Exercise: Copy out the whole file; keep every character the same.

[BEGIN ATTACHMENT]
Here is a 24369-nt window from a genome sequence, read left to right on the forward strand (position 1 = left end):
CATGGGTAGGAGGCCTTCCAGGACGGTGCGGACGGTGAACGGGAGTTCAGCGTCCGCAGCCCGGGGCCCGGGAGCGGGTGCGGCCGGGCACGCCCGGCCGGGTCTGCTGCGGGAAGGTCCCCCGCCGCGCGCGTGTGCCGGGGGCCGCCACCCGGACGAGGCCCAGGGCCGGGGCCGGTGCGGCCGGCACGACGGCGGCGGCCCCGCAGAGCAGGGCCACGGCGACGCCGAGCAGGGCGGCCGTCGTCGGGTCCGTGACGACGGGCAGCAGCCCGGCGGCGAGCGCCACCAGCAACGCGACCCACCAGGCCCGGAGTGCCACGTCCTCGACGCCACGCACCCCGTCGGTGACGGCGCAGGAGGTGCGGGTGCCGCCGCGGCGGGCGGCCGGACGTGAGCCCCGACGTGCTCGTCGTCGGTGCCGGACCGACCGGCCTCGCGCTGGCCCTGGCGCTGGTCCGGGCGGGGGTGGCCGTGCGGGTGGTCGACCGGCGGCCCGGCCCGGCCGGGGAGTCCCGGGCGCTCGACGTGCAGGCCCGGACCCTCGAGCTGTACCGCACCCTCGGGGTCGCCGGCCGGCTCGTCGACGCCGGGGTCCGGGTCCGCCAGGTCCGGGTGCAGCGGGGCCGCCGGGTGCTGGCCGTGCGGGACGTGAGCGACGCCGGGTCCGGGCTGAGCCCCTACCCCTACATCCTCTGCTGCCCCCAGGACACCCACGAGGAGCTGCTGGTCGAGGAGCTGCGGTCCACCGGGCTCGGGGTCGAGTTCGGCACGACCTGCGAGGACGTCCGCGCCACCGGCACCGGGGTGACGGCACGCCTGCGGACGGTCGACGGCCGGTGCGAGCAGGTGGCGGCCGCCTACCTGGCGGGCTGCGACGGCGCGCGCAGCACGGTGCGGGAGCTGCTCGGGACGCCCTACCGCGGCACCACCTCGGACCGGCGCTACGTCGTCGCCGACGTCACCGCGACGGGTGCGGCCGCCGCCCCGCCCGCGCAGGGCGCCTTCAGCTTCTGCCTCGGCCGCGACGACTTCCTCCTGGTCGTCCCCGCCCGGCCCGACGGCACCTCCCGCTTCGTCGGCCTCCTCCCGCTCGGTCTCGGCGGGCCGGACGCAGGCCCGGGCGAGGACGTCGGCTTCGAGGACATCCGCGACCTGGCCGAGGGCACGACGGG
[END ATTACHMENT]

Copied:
Here is a 24369-nt window from a genome sequence, read left to right on the forward strand (position 1 = left end):
CATGGGTAGGAGGCCTTCCAGGACGGTGCGGACGGTGAACGGGAGTTCAGCGTCCGCAGCCCGGGGCCCGGGAGCGGGTGCGGCCGGGCACGCCCGGCCGGGTCTGCTGCGGGAAGGTCCCCCGCCGCGCGCGTGTGCCGGGGGCCGCCACCCGGACGAGGCCCAGGGCCGGGGCCGGTGCGGCCGGCACGACGGCGGCGGCCCCGCAGAGCAGGGCCACGGCGACGCCGAGCAGGGCGGCCGTCGTCGGGTCCGTGACGACGGGCAGCAGCCCGGCGGCGAGCGCCACCAGCAACGCGACCCACCAGGCCCGGAGTGCCACGTCCTCGACGCCACGCACCCCGTCGGTGACGGCGCAGGAGGTGCGGGTGCCGCCGCGGCGGGCGGCCGGACGTGAGCCCCGACGTGCTCGTCGTCGGTGCCGGACCGACCGGCCTCGCGCTGGCCCTGGCGCTGGTCCGGGCGGGGGTGGCCGTGCGGGTGGTCGACCGGCGGCCCGGCCCGGCCGGGGAGTCCCGGGCGCTCGACGTGCAGGCCCGGACCCTCGAGCTGTACCGCACCCTCGGGGTCGCCGGCCGGCTCGTCGACGCCGGGGTCCGGGTCCGCCAGGTCCGGGTGCAGCGGGGCCGCCGGGTGCTGGCCGTGCGGGACGTGAGCGACGCCGGGTCCGGGCTGAGCCCCTACCCCTACATCCTCTGCTGCCCCCAGGACACCCACGAGGAGCTGCTGGTCGAGGAGCTGCGGTCCACCGGGCTCGGGGTCGAGTTCGGCACGACCTGCGAGGACGTCCGCGCCACCGGCACCGGGGTGACGGCACGCCTGCGGACGGTCGACGGCCGGTGCGAGCAGGTGGCGGCCGCCTACCTGGCGGGCTGCGACGGCGCGCGCAGCACGGTGCGGGAGCTGCTCGGGACGCCCTACCGCGGCACCACCTCGGACCGGCGCTACGTCGTCGCCGACGTCACCGCGACGGGTGCGGCCGCCGCCCCGCCCGCGCAGGGCGCCTTCAGCTTCTGCCTCGGCCGCGACGACTTCCTCCTGGTCGTCCCCGCCCGGCCCGACGGCACCTCCCGCTTCGTCGGCCTCCTCCCGCTCGGTCTCGGCGGGCCGGACGCAGGCCCGGGCGAGGACGTCGGCTTCGAGGACATCCGCGACCTGGCCGAGGGCACGACGGG